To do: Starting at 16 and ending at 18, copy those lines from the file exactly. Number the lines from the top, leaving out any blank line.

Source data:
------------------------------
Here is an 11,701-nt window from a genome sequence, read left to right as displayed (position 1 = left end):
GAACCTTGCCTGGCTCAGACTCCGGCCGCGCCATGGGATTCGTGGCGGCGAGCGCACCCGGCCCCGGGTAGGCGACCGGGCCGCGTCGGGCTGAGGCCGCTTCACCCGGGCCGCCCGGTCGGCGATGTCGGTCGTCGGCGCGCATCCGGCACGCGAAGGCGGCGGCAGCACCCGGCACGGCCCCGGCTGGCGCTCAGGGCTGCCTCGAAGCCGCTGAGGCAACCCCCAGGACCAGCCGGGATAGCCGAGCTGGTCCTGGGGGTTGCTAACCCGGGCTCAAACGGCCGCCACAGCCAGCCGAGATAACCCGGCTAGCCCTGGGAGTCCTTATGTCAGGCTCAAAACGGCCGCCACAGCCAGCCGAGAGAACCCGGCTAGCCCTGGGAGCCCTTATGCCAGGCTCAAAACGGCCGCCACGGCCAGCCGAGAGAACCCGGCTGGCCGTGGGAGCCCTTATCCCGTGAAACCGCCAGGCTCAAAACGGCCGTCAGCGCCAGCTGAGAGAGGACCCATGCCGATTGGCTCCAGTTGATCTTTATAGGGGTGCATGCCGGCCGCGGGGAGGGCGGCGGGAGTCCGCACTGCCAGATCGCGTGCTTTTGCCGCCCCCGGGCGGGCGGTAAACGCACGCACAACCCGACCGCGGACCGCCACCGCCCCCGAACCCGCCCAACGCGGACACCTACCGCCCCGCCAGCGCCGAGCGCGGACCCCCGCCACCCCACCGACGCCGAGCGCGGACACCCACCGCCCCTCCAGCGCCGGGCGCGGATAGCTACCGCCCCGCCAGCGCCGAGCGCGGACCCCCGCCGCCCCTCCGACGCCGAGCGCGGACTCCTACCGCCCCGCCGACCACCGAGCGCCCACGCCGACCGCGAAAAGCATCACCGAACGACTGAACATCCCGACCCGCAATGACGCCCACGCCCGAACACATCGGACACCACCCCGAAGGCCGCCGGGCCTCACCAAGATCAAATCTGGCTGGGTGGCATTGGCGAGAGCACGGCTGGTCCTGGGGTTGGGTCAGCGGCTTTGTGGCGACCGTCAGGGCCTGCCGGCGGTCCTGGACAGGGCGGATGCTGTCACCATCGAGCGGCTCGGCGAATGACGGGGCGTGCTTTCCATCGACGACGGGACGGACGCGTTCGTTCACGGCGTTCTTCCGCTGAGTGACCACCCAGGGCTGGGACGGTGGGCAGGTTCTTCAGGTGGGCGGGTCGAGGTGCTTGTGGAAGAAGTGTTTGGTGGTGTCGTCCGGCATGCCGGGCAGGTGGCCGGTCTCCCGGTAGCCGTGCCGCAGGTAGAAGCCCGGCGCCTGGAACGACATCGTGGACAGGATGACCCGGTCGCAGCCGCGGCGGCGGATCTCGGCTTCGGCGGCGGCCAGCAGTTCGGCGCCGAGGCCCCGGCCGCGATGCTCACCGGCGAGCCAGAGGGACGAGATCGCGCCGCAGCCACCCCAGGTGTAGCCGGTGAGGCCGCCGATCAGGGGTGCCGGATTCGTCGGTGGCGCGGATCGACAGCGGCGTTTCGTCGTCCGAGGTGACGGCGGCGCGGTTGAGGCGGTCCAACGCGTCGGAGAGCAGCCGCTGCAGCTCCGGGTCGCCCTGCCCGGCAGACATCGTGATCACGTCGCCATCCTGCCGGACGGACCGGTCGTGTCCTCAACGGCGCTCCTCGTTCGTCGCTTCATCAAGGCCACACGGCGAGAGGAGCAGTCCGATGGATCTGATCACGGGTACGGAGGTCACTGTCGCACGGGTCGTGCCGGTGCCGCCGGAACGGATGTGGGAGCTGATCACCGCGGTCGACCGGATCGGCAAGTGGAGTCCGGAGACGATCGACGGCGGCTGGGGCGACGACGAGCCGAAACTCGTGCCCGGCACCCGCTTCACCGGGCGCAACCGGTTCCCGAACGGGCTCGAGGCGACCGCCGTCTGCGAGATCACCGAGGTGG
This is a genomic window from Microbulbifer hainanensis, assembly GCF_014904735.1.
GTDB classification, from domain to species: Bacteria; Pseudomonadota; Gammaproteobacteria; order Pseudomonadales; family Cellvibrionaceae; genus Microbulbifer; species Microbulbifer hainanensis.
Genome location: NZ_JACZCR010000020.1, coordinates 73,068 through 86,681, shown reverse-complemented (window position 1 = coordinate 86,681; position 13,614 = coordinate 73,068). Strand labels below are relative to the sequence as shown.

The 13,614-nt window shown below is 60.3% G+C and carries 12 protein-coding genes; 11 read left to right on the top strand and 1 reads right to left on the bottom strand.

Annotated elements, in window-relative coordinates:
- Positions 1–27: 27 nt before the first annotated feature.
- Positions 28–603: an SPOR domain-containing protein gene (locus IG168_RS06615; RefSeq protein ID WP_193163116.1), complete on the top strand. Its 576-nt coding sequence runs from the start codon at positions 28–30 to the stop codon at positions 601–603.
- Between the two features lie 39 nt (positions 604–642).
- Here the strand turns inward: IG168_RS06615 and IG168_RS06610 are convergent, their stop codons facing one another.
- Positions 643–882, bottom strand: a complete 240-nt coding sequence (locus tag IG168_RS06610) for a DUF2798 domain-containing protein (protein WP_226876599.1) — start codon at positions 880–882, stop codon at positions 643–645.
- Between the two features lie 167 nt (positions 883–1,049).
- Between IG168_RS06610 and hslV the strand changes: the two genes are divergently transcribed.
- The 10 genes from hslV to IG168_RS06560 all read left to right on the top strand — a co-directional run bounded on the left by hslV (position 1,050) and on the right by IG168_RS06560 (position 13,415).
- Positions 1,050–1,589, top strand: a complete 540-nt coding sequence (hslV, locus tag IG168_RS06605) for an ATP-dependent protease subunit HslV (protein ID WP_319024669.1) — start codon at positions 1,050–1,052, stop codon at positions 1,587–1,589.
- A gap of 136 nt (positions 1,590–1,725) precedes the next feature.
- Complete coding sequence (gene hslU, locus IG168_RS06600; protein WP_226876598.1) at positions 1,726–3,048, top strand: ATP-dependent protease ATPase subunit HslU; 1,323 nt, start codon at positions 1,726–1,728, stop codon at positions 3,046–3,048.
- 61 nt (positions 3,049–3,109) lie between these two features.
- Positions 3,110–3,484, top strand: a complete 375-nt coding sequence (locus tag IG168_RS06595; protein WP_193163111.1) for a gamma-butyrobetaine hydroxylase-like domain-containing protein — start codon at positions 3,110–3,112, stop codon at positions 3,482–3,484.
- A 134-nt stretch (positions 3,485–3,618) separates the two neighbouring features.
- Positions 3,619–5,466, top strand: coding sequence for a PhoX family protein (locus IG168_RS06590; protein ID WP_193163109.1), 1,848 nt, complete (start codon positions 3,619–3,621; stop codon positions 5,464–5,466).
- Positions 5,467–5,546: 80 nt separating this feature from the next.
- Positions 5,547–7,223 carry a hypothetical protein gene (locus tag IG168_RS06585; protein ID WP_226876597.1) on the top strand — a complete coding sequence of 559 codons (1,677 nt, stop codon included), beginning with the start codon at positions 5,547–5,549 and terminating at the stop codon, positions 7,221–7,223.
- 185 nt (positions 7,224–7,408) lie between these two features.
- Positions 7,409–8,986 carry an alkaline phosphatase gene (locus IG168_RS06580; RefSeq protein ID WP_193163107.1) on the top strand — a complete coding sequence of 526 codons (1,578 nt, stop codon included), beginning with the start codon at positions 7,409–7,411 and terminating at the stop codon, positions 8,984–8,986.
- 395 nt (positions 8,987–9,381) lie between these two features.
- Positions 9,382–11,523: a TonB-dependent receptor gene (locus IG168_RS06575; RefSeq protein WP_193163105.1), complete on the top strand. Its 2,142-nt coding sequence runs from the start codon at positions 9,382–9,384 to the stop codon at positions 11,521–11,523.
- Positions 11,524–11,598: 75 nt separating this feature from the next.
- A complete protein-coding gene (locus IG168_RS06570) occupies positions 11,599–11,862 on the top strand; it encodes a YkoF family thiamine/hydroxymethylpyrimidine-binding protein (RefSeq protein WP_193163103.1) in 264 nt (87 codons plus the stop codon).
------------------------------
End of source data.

- Positions 1,050–1,589, top strand: a complete 540-nt coding sequence (hslV, locus tag IG168_RS06605) for an ATP-dependent protease subunit HslV (protein ID WP_319024669.1) — start codon at positions 1,050–1,052, stop codon at positions 1,587–1,589.
- A gap of 136 nt (positions 1,590–1,725) precedes the next feature.
- Complete coding sequence (gene hslU, locus IG168_RS06600; protein WP_226876598.1) at positions 1,726–3,048, top strand: ATP-dependent protease ATPase subunit HslU; 1,323 nt, start codon at positions 1,726–1,728, stop codon at positions 3,046–3,048.